Lauretta Bender

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Lauretta Bender

Lauretta Bender, M.D. (9 August 1897 – 4 January 1987) was a child neuropsychiatrist, best known as the creator of the Bender-Gestalt Test.

Early life[edit]

Bender began to be interested in the development of language disorders and learning problems, and their causes, when she was in third grade, around the age of eight. Because her handwriting was so poor and her reading was so slow, she was considered by school authorities to be slightly retarded, and they attempted to force her to go back to second grade. Her father, however, prevented this move, as he was aware that Lauretta’s reading and writing skills needed support, not punishment.[citation needed]

Education and career[edit]

Bender received B.S. and M.A. degrees in biology from the University of Chicago and an M.D. from Iowa State University. She worked at Bellevue Hospital in New York City from 1930 to 1956.

Electroshock therapy on children[edit]

While at Bellevue Hospital, Dr. Bender administered electroconvulsive therapy to 100 children, (among them was Ted Chabasinski, now a human rights activist).

"Bender, who shocked 100 children, the youngest of whom was 3, abandoned the use of ECT in the 1950s. She is best known as the co-developer of a widely used neuropsychological test that bears her name, not as a pioneer in the use of ECT on children. That work was discredited by researchers who found that the children she treated either showed no improvement or got worse." [1]

During the 1960s the children's unit of Creedmoor Hospital was a veritable snake pit under Lauretta Bender's supervision. Sensitive children were "interviewed" by Bender in front of the entire staff. Her analysis of their behavior was made in front of the large assembled group and the child himself as though the child could not hear. She performed a "diagnostic test" on children which involved holding the head of a standing child and gently turning it. Supposedly schizophrenic children would turn in the direction of the pressure and normal children would resist. Not surprisingly, this was later demonstrated to be nonsense.[2] One child who was given shock treatment returned from a home visit and was subjected to one of Bender's demonstrative interviews. When she asked how the visit went he acted upset and said that children in the neighborhood called him: "That crazy boy." In response, Bender told the assembled group that such "paranoia" was unusual in a young child. She showed very little understanding or compassion towards the children who were treated like subjects. The diagnosis of "Childhood Schizophrenia" was widely used and thorazine was administered to a huge percentage of the children. The general conditions were appalling even by standards of the day.[3] A normal child would have a very hard time surviving an internment in Creedmoor intact. Her fame afforded Dr. Bender undue respect. It was a situation of The Emperors New Clothes, but where those who suffered were children, the vast majority of whom were at most behavior problems from difficult family situations and not mentally ill at all.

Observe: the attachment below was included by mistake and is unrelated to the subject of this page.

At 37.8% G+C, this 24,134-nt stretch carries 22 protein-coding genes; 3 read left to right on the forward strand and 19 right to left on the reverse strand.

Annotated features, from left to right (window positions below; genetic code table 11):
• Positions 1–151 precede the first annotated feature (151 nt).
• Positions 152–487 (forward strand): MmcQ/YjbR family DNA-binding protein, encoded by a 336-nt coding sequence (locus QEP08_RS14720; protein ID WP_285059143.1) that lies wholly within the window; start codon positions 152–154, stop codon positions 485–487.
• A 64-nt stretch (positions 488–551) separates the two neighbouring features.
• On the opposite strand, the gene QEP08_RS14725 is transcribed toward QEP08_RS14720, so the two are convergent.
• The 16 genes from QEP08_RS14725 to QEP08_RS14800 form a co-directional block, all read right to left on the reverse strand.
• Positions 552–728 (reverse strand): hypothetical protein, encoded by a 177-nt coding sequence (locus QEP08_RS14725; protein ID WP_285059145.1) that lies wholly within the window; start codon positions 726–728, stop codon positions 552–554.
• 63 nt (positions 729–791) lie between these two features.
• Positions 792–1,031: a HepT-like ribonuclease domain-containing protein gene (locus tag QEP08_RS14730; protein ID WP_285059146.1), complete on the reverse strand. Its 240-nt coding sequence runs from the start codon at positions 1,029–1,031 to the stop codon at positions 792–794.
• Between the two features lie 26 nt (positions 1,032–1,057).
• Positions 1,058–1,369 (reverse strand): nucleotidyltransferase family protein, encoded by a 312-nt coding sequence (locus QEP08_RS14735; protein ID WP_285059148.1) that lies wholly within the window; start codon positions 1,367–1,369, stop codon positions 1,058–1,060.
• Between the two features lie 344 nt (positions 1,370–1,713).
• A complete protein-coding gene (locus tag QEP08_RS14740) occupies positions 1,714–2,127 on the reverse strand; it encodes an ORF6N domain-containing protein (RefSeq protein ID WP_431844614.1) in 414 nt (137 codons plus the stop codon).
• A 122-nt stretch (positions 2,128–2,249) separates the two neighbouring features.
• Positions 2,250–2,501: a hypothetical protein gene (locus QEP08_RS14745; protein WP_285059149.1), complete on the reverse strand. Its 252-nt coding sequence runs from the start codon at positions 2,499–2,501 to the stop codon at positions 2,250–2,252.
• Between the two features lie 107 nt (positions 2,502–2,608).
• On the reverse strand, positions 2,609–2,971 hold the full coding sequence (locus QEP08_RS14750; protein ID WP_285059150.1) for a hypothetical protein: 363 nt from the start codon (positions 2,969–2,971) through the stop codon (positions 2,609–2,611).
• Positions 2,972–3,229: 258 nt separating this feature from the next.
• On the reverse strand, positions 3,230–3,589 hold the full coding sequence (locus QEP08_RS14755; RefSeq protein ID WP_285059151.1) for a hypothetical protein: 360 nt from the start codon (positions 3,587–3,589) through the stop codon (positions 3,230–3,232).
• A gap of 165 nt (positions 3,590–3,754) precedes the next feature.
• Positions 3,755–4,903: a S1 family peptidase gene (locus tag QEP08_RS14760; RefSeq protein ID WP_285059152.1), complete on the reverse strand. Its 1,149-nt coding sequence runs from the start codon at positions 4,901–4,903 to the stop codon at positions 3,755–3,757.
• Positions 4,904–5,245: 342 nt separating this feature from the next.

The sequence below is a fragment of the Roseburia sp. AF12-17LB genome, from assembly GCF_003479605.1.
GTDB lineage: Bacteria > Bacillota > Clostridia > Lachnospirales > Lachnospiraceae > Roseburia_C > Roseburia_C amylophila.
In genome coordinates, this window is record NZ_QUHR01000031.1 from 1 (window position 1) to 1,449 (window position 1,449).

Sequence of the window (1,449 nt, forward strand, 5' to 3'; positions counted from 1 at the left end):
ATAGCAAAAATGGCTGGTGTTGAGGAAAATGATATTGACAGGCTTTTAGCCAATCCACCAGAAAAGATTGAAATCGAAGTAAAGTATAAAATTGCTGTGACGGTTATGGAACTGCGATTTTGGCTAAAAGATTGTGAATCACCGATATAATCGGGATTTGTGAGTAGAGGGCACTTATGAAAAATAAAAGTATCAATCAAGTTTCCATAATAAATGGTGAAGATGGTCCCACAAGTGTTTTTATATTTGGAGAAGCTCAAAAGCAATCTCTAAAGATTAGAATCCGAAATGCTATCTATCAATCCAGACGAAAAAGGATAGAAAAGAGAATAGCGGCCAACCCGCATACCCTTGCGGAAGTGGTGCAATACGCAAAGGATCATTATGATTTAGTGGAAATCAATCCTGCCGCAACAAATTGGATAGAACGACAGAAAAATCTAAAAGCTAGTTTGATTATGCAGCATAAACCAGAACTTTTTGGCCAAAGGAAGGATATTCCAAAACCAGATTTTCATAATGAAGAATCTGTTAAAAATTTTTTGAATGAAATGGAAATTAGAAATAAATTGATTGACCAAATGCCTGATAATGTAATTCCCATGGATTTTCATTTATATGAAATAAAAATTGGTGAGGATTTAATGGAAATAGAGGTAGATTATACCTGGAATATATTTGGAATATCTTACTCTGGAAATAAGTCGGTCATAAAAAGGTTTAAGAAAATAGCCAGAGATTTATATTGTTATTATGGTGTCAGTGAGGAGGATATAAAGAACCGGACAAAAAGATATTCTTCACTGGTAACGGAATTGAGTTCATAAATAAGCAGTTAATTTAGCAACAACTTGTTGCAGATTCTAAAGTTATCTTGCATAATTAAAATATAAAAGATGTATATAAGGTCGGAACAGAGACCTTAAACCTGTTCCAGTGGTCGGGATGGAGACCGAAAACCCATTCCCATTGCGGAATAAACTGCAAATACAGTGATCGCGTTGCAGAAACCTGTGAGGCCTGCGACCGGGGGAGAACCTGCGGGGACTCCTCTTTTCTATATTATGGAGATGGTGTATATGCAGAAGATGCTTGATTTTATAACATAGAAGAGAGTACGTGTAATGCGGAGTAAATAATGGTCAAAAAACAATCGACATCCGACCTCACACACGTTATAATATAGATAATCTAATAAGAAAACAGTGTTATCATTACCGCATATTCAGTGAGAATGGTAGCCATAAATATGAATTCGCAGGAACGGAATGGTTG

Work in reading disability[edit]

Bender became aware of the need for a specialized teaching philosophy applicable to children with language disabilities. She recognized that children with learning disorders were best understood as suffering from a biologically determined disorder.[4] She believed that there was “a functional defect of the maturation of those areas...needed for the development of language, considered in its broadest sense” (24). She felt that, although there were many possible reasons for the maturational delays, such as those resulting from poor social experiments at critical times of language development, there was a genetic factor underlying some reading disabilities.